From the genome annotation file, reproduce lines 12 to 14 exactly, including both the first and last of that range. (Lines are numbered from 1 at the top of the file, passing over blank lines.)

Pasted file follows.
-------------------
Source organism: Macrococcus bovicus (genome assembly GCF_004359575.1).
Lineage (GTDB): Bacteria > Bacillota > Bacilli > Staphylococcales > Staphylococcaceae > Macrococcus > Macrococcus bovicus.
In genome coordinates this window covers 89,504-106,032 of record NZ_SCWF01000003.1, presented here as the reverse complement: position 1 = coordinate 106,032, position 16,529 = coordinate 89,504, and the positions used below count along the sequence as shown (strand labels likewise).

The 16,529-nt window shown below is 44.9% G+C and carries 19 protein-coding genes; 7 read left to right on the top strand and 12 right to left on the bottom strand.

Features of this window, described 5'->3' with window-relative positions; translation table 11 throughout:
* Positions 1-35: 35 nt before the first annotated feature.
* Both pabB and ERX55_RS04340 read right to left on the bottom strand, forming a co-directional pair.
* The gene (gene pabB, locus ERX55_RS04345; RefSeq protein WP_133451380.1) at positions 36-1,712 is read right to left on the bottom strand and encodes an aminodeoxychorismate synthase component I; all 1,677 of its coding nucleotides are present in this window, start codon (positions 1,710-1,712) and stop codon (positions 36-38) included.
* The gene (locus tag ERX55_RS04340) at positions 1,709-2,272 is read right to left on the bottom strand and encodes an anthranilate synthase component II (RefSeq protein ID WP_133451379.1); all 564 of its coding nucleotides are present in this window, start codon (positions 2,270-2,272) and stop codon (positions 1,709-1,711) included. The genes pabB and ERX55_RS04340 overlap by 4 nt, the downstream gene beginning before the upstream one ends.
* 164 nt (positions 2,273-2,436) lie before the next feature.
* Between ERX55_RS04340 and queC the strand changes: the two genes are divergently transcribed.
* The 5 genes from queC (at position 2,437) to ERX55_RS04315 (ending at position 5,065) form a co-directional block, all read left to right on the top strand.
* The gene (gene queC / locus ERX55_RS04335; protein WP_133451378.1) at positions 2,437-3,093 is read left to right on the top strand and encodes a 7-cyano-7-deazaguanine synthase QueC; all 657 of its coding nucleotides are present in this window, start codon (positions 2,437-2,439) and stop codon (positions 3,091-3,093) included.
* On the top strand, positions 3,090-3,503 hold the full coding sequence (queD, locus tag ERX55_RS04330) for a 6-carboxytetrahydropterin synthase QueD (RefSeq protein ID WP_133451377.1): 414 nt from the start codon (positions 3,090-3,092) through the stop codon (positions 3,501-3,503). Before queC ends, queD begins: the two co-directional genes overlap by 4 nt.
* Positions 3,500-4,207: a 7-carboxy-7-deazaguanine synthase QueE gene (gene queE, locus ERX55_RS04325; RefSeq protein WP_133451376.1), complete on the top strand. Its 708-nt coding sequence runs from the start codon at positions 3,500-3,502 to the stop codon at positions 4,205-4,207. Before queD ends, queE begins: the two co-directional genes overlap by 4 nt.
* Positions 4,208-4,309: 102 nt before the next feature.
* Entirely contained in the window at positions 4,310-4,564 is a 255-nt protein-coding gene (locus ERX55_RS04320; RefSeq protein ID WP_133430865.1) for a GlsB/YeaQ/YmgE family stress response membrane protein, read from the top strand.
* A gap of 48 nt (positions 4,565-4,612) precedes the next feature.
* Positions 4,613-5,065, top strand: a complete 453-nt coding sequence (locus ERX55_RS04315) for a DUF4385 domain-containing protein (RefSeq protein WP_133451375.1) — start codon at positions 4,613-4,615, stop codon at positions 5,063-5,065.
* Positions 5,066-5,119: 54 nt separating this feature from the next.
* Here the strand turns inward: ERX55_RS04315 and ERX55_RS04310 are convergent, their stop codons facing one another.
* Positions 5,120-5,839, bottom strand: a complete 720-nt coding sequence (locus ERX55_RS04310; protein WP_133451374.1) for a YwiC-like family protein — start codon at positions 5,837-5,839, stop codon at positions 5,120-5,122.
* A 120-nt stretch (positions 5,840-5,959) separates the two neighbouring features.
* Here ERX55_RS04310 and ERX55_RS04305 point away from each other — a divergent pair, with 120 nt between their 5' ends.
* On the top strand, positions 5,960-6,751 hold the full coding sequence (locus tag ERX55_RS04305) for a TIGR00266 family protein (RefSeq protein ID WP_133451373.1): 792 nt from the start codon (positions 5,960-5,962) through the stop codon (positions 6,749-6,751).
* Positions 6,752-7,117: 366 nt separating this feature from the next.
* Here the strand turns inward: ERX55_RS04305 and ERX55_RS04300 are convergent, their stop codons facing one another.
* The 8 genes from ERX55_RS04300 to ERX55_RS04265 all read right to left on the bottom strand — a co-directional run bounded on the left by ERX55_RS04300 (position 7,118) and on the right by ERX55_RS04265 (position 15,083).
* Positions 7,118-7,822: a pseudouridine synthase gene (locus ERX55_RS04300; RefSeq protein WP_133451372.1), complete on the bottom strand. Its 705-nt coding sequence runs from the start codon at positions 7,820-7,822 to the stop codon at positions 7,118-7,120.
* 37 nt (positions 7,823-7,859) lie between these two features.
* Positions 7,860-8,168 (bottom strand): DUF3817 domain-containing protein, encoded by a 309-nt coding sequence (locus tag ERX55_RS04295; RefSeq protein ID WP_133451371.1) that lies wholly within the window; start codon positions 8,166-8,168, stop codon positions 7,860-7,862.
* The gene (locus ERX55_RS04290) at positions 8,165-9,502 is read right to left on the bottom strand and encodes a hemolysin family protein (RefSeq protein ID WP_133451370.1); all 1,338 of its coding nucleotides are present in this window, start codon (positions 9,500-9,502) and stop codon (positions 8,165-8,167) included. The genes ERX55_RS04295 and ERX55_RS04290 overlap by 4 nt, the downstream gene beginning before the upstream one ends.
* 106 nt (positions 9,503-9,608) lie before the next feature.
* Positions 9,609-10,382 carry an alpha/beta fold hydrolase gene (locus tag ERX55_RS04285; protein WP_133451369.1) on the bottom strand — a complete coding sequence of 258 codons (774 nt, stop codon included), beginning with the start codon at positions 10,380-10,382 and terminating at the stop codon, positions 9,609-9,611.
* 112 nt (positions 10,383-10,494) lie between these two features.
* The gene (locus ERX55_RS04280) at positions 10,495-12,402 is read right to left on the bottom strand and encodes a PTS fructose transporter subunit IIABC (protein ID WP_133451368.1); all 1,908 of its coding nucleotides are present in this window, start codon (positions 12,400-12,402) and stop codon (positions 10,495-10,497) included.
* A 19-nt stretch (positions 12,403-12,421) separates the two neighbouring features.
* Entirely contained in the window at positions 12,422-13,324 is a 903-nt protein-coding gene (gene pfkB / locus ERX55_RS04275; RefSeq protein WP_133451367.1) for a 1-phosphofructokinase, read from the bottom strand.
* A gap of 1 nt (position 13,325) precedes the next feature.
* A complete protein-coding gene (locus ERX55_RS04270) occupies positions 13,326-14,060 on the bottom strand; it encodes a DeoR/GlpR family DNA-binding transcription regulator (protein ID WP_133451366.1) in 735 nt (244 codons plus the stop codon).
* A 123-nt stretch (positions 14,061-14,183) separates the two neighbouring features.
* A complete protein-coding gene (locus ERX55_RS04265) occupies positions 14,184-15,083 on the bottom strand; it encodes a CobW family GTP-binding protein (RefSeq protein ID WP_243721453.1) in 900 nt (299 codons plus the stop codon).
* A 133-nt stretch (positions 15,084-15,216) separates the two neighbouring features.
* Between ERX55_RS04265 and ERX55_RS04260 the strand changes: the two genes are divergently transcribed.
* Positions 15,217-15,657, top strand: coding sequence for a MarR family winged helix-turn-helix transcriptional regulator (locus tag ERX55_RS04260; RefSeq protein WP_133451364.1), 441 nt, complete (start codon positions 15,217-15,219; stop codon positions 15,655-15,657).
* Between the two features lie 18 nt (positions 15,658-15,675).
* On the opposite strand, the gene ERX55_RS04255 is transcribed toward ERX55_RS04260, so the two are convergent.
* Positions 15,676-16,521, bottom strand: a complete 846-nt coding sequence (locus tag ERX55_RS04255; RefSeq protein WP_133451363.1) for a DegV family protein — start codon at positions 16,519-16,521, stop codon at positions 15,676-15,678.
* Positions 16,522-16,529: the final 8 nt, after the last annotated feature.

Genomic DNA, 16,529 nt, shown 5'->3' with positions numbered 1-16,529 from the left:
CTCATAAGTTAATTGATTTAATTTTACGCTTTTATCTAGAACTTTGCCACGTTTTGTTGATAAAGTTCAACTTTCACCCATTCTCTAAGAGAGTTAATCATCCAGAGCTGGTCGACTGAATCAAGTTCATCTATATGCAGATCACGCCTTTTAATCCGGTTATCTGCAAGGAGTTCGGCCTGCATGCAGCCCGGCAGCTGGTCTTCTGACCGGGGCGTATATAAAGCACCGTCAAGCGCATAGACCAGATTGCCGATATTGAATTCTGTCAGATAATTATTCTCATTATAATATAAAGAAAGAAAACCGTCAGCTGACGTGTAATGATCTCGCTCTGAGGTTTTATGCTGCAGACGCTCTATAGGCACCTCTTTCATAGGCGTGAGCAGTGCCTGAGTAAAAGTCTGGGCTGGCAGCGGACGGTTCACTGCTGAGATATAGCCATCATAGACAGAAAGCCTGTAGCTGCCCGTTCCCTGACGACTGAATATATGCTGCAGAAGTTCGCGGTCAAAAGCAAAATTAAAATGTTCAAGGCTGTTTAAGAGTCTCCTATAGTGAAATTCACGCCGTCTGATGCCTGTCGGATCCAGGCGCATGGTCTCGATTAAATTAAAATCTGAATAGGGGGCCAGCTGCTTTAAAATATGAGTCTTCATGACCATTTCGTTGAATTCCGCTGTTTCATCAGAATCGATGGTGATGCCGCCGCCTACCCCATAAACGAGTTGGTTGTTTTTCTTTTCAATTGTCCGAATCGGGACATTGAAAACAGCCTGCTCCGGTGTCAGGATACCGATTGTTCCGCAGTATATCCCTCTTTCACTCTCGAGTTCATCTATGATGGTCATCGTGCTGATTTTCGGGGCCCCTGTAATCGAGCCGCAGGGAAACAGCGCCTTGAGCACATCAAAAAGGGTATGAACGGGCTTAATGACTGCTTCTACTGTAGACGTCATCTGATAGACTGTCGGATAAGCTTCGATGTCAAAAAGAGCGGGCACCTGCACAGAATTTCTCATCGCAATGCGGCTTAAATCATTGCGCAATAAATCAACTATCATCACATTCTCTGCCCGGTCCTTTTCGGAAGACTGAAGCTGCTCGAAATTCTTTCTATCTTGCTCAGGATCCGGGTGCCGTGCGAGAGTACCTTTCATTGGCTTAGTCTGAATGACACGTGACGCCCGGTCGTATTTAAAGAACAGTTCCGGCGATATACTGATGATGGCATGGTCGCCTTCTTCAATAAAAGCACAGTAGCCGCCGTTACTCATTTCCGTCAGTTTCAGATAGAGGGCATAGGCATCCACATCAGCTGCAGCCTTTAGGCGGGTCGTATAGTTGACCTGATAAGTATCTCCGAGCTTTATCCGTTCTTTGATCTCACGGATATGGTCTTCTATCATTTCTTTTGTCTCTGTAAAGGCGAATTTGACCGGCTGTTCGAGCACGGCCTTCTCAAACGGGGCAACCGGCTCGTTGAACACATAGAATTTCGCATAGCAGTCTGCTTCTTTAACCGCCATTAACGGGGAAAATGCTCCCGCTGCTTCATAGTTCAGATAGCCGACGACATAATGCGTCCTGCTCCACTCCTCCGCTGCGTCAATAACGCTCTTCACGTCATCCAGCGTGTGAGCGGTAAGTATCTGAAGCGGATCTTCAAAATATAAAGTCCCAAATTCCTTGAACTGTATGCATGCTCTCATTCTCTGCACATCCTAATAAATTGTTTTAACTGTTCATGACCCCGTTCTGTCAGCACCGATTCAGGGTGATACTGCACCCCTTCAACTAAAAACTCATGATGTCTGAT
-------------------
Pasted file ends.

* The 5 genes from queC (at position 2,437) to ERX55_RS04315 (ending at position 5,065) form a co-directional block, all read left to right on the top strand.
* The gene (gene queC / locus ERX55_RS04335; protein WP_133451378.1) at positions 2,437-3,093 is read left to right on the top strand and encodes a 7-cyano-7-deazaguanine synthase QueC; all 657 of its coding nucleotides are present in this window, start codon (positions 2,437-2,439) and stop codon (positions 3,091-3,093) included.
* On the top strand, positions 3,090-3,503 hold the full coding sequence (queD, locus tag ERX55_RS04330) for a 6-carboxytetrahydropterin synthase QueD (RefSeq protein ID WP_133451377.1): 414 nt from the start codon (positions 3,090-3,092) through the stop codon (positions 3,501-3,503). Before queC ends, queD begins: the two co-directional genes overlap by 4 nt.